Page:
I can remember the time when green papers (an innovation, I think, of Richard Crossman) had green covers; white papers, white; and blue books, blue. They would fit into your bookshelves, their prose was measured and their typography was unexciting.
The latest production measures just over eight inches by nearly a foot. On the cover there is a picture of a fit-looking old lady with specs, a group of young persons photographed from above, a white girl telephoning while seated before a word processor, a black man doing a spot of welding, and a group of black and white children gazing with inexplicable delight at yet another screen. As it costs a hefty pounds 11.50 for 96 pages with wide margins and will be read chiefly by those with a serious interest in the subject, I cannot see why the Government feels it necessary to dress it up like a building society brochure.
But though the cover is a fetching dark red, it is the greenest of green papers I have ever read. It even asks for suggestions (closing date 31 July). In pursuance of this column's policy of public service journalism, here is the address to which they should be sent: Welfare Reform Green Paper Consultation Team, Department of Social Security, 1 John Adam Street, London WC2N 6HT.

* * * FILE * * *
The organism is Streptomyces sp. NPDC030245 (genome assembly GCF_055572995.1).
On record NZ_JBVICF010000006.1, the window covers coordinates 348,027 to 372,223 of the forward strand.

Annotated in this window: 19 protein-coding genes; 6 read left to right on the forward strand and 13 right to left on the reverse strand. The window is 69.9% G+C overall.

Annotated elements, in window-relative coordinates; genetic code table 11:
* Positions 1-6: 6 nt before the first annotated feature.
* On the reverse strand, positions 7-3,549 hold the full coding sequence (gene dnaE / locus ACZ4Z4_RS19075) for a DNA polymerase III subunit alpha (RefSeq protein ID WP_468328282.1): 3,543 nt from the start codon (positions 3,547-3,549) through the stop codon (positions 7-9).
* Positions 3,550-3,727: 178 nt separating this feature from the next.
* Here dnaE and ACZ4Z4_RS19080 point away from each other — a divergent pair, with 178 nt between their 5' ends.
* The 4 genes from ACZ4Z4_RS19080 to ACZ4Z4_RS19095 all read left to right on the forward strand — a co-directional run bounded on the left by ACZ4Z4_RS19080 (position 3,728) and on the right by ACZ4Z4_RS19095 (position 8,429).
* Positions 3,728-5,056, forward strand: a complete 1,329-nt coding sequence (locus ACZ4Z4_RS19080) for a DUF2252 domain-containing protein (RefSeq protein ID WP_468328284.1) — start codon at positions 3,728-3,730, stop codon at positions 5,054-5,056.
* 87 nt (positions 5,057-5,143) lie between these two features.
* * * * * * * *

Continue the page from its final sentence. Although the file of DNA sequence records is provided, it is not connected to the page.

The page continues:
Several statements I initially found perplexing, such as: "Unemployed or poor households are increasingly likely to live in communities with high levels of unemployment and benefit dependency." Well, yes: just as rugby players tend to come from parts of the country where rugby is played. Actually I do understand what is meant. It is that poverty is becoming increasingly concentrated in certain areas.
We are also told that over 75 per cent of the working population are already in occupational or private pension schemes. If this is really so, there is not much leeway left for Mr Field's pet scheme to force people into private arrangements. For the people who are now out of these pension plans are too poor to join them. Or else they are too insecure to make long-term commitments because they are employed persons working under short-term contracts but enjoying none of the tax advantages of self-employment. This is a problem nowhere addressed.
And one looks in vain for any statement of principle such as that all benefits should be universal but that all benefits should nevertheless be fully taxed. Mr Blair, Mr Brown, Mr Field and Ms Harman are content emptily to echo Snow White's Seven Dwarfs:
It's off to work we go.
Which is all very well so long as there is work to go to.Reuse content